I just returned from listening to a speech by Secretary of State Hillary Clinton. Great strides are being made in bringing HIV/AIDS under control.
A recent article by Heffron and colleagues published in Lancet Infectious Diseases suggests that hormonal contraception may increase the risk of HIV acquisition among men and women two-...
When I first arrived in Ethiopia, I was struck by the sheer enormity of the challenges facing the Ethiopian people and government. Poverty, disease, poor infrastructure, an inadequate education system, and a rapidly changing economy have exacerbated the public health situation in the country.
I would like to join the chorus of accolades for all the finalists of the Saving Lives at Birth: A Grand Challenge for Development, but especially Duke University. In response to this challenge, Duke researchers designed a heat-sealed pouch, which stores lifesaving HIV medication in doses appropriate for infants. The pouch is designed to be administered to a newborn during the first week of life, including following a homebirth and by a nonclinician, with the aim of preventing mother-to-child HIV transmission.
Telling a child she is HIV-positive is difficult in many ways.
Last month, I was in Kigali, Rwanda, to give the keynote address at the 6 th International Conference for Exchange and...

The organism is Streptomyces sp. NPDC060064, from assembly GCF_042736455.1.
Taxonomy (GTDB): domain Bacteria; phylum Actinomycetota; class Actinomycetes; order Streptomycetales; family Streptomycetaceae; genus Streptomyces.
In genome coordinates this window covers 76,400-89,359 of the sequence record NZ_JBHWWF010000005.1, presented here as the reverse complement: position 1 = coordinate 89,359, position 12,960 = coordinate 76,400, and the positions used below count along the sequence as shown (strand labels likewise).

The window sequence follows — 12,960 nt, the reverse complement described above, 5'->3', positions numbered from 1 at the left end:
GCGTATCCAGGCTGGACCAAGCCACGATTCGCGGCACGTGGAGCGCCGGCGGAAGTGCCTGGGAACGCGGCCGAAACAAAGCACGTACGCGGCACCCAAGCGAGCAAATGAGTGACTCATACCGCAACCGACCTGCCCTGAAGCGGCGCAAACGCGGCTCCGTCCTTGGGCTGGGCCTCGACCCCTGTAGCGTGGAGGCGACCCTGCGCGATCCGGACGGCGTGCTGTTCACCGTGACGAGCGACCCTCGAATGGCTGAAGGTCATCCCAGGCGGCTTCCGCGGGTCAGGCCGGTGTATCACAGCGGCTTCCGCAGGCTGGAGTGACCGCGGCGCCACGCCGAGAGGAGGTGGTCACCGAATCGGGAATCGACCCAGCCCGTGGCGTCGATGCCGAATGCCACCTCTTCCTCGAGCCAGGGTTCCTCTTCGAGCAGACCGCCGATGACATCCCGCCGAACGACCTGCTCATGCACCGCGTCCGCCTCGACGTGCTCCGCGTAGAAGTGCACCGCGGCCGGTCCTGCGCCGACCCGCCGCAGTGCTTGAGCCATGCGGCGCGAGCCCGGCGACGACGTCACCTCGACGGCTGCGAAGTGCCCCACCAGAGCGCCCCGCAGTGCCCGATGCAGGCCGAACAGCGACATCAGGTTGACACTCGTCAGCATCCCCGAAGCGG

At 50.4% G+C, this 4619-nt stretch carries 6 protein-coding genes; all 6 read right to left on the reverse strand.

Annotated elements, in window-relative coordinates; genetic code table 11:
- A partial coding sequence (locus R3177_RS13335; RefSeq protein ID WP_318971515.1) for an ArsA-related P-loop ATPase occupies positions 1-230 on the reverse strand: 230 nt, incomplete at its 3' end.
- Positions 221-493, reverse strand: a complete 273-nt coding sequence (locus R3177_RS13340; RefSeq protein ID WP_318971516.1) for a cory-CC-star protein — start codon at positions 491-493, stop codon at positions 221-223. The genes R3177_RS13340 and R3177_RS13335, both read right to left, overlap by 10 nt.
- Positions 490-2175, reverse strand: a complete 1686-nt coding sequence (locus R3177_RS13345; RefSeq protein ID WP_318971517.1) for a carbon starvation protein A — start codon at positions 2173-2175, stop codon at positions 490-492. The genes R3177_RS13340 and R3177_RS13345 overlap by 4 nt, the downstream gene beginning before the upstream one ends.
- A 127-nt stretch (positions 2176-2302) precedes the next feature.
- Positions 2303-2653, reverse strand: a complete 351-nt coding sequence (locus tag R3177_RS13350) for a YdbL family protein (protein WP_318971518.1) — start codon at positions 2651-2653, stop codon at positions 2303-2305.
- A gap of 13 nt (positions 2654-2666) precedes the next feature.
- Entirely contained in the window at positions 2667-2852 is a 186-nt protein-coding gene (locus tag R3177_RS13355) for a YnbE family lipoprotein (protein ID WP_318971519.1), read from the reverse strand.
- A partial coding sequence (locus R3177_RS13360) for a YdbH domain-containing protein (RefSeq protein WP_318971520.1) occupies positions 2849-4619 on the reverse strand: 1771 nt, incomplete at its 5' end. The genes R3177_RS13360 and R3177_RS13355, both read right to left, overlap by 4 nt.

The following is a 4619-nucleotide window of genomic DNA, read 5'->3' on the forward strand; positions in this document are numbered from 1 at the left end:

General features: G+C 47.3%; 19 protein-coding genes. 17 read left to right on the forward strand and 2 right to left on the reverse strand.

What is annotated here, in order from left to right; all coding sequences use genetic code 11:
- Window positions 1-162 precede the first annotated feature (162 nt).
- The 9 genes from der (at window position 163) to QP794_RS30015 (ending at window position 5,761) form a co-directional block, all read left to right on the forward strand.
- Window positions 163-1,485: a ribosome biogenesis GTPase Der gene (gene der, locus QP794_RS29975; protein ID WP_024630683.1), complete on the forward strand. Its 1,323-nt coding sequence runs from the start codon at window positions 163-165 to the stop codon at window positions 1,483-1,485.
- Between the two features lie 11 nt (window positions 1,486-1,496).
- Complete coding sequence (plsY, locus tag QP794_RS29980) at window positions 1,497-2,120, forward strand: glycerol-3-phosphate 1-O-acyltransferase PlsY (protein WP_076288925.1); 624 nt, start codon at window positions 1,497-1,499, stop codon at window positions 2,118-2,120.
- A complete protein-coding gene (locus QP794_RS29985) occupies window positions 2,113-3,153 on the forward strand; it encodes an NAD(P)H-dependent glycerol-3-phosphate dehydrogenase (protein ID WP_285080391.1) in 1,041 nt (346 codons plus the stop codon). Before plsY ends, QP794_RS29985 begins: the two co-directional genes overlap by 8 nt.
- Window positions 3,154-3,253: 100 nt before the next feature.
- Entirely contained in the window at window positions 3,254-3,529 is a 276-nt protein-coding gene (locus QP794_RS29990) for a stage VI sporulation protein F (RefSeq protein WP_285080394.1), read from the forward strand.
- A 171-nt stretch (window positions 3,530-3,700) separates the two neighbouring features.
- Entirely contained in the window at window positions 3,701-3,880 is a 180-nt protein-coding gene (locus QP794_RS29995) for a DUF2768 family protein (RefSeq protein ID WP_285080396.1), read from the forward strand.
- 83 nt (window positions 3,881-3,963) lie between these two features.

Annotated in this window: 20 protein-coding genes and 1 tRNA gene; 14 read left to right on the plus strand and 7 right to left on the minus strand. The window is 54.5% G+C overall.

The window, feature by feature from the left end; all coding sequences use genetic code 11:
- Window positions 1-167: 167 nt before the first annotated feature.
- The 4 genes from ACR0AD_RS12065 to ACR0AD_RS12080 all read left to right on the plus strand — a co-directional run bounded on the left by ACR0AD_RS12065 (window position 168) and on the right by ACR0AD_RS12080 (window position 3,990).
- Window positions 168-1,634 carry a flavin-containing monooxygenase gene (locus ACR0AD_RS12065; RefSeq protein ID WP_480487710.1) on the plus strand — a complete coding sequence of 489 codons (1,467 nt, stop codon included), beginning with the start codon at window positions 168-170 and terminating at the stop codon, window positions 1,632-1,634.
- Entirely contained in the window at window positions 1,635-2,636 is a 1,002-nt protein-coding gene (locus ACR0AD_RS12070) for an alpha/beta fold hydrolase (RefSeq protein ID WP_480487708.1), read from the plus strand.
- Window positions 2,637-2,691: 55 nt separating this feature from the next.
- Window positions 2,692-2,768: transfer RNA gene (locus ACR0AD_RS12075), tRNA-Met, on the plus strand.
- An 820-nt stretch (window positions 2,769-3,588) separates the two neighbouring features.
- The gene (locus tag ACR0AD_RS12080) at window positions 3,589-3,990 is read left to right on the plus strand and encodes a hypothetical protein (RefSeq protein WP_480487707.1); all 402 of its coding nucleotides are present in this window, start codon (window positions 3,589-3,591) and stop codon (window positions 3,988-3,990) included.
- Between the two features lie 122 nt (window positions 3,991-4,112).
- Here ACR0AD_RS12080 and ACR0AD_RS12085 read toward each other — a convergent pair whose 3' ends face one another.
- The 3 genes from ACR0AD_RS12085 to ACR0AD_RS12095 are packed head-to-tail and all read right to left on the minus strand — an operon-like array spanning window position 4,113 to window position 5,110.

The work we do in Southern Sudan—soon to be South Sudan—has been far more than symbolic.
I met an amazing group of people in Zambia: the Chishilano Home-Based Care Group at the Shelazi Centre. They are a group of about 30 volunteers, who care for people in their community living with HIV/AIDS.
Reading Samuel Loewenberg’s article, “Ethiopia Struggles to Make Its Voice Heard,” I thought, finally, someone is speaking out about something too many of us remain silent on—the vast gap in some countries between actual needs and donors’ perceived priorities, particularly when it comes to HIV/AIDS funding.
Many young people came out to learn their statuses during the 2nd annual HIV testing campaign in Tanzania's Shinyanga region.
Bata Geleto walks up to a small mud house in Shashemene, a town in the southern region of Ethiopia. She carries a large, blue bag and an umbrella to protect herself from the sun as she walks house...